From denim’s colossal water waste to shunning leather in favour of vegan alternatives, via recycling fabric and buying secondhand, there’s an awful lot to take in when it comes to making your wardrobe sustainable and ethical. While we’re all too aware that the plastic waste from our clothes ends up in the oceans, tackling an industry that thrives on fast fashion, and a see-now-buy-now culture, can feel overwhelming.
Aiming to break down the information out there, Fashion Revolution, the global platform working towards a more sustainable fashion industry, today launches its third zine, Fashion, Environment, Change. An A-Z of everything from greenhouse gases to textile pollution, the biannual publication seeks to educate us on "fashion’s thorny relationship" with the Earth, and teach us how to make everyday changes so that our penchant for fashion has as small a carbon footprint as possible.
From A to Z, each entry is written by one of the platform’s team of experts, made up of writers, campaigners and poets, who examine how fashion can lessen its impact on the planet for future generations. 'C' is for China, the country that manufactures more than 50% of the world’s textiles, and 70% of its shoes. Although Fashion Revolution acknowledges that the Chinese government is investing in renewable energy and rejecting the rubbish sent there from the rest of the world, manufacturing companies that refuse to make positive change are moving to places like Vietnam and Cambodia, "where they hope to repeat the cycle of cheap and irresponsible manufacturing".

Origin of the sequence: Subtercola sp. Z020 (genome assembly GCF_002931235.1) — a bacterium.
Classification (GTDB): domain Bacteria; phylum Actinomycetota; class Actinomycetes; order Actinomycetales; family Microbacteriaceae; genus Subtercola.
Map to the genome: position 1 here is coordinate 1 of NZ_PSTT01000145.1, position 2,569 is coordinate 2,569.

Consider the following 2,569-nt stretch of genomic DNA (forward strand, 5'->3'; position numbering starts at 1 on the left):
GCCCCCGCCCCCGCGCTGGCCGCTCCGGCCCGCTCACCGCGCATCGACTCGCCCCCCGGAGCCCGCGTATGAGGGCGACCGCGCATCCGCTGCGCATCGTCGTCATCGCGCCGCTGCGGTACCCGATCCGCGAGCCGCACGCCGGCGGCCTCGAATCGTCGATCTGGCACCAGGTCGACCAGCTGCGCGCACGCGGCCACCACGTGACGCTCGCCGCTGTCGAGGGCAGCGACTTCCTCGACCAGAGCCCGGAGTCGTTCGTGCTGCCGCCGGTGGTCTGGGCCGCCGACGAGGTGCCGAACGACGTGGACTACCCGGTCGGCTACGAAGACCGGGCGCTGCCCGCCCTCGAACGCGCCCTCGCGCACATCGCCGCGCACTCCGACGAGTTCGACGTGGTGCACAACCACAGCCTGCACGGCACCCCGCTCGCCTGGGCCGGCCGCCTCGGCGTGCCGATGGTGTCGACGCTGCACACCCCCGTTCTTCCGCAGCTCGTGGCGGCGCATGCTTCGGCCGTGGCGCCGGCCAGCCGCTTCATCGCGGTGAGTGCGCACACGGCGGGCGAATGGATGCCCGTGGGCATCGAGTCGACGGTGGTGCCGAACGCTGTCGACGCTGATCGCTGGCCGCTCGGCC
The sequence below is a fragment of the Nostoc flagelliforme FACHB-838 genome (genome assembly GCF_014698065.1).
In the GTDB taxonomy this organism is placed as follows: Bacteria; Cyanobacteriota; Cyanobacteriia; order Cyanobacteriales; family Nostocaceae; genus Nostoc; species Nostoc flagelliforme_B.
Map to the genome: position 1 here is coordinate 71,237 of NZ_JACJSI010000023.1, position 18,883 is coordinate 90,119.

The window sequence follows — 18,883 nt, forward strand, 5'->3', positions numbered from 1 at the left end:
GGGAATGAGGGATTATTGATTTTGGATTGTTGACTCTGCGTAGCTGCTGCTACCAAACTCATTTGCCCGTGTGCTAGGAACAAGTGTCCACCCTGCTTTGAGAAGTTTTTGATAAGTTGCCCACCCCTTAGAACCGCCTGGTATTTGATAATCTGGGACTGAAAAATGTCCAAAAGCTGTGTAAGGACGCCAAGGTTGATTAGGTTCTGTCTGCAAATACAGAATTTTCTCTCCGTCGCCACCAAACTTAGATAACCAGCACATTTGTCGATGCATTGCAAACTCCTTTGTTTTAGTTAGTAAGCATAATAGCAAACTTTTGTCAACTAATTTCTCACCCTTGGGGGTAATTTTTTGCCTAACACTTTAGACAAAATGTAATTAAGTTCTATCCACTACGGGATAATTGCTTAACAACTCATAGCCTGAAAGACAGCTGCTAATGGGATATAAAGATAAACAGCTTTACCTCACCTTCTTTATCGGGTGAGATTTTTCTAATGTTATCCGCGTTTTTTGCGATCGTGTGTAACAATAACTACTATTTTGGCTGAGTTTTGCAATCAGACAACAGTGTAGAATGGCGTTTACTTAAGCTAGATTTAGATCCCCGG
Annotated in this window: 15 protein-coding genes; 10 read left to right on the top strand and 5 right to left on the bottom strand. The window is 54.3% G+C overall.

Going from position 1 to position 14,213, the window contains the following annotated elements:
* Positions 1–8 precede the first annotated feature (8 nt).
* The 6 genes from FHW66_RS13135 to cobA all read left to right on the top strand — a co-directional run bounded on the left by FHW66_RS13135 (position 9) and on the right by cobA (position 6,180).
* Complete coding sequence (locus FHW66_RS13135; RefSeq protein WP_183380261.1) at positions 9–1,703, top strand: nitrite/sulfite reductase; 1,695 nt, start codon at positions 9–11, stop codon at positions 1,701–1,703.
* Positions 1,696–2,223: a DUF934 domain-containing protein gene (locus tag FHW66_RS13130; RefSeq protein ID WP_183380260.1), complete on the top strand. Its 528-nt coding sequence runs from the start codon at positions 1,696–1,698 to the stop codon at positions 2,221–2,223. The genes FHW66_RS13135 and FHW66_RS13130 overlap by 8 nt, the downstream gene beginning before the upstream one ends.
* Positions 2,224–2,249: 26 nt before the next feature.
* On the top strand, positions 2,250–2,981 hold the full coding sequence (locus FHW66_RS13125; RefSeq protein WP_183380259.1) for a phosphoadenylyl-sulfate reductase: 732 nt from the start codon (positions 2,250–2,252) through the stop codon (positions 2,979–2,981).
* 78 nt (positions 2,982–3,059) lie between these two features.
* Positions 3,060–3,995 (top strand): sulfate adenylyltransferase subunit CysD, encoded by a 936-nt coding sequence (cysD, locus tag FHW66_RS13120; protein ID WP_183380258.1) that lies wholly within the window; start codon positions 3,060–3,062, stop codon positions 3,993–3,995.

It’s not all doom, though. 'I' is for Innovation, which focuses on new, sustainable fabrics like recycled synthetics and plant-based materials. "Lab-grown materials will be more commercially available, and methane-free leather substitutes are just the start," it explains, hopefully. If you’re feeling lost and unsure how to begin making your wardrobe a more Earth-friendly space, fear not. Each page includes links to documentaries, podcasts and reading materials that will continue your education, from Greenpeace reports to information on the next Future Fabrics Expo.
Alongside the zine, Fashion Revolution produces an informative podcast, has a searchable hashtag #WhoMadeMyClothes, and runs an annual campaign around the anniversary of the Rana Plaza disaster, the devastating factory collapse in 2013 that killed 1,134 people. Encouraging shoppers to demand transparency from brands, it publishes garment worker diaries and hosts an 'open studio' of talks, presentations and workshops during Fashion Revolution Week, which kicks off annually on 24th April.
Scary headlines listing the many ways in which we’re destroying our planet can take the wind out of our sails, but Fashion Revolution is here to help us change both our own shopping habits and the industry at large. "Demanding accountability is the next frontier," Orsola de Castro, cofounder of Fashion Revolution, explains. "We need to look at a fashion horizon that goes beyond just loving a brand because it looks good, but trusting it because it does good."